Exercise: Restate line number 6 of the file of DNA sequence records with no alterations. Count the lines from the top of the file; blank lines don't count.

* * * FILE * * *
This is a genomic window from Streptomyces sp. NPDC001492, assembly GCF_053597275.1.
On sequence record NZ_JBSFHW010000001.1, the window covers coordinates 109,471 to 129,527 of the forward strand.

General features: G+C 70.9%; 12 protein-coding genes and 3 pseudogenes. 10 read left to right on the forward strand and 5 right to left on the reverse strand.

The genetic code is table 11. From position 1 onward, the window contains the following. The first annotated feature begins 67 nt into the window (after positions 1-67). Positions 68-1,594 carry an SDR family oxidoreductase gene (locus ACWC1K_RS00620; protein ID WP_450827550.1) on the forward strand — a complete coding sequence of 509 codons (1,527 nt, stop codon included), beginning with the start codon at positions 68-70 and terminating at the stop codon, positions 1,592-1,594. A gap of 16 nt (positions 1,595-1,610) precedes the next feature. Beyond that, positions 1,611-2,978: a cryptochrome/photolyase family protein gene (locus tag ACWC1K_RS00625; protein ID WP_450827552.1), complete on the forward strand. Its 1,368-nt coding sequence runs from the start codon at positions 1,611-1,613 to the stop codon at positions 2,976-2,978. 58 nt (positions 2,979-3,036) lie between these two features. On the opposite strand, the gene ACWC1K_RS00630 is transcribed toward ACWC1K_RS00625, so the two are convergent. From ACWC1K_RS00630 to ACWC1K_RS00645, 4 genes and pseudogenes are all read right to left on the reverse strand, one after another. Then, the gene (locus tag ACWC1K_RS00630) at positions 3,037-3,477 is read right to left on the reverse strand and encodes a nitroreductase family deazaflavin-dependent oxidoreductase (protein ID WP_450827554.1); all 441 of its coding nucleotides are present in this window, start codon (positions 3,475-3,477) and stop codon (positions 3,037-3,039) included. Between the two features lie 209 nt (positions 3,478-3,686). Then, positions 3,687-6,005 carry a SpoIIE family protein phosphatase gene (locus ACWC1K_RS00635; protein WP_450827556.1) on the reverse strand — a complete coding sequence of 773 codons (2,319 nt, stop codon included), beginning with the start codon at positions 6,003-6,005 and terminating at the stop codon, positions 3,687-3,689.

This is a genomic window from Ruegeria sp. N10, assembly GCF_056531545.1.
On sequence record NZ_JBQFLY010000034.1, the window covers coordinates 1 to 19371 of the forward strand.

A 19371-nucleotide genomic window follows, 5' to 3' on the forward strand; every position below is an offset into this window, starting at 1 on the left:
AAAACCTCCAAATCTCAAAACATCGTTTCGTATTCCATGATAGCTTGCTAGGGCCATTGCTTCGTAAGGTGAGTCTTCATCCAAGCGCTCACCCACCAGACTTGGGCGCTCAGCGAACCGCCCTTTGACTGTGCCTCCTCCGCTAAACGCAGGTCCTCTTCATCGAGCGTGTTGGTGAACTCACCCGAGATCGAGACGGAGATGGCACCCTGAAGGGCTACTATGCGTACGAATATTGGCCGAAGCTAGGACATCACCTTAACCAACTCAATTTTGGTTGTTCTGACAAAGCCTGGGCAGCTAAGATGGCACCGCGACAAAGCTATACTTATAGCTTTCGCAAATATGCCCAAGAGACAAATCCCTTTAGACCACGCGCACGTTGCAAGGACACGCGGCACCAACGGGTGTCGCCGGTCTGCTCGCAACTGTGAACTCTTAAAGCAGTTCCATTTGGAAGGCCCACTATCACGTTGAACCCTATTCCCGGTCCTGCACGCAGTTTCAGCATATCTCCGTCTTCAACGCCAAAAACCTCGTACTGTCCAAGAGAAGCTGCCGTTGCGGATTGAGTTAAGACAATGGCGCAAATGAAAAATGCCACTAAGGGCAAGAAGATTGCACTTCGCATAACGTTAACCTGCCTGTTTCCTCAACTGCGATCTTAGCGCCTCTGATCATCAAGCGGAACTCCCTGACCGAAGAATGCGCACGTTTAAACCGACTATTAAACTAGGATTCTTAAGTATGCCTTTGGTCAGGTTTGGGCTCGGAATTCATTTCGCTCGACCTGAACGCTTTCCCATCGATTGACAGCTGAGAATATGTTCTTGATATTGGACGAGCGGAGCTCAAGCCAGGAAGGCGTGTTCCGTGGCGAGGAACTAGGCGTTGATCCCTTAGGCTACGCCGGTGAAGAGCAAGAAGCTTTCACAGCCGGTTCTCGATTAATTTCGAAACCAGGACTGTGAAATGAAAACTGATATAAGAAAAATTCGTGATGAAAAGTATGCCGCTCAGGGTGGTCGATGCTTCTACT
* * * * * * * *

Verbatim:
On sequence record NZ_JBQFLY010000034.1, the window covers coordinates 1 to 19371 of the forward strand.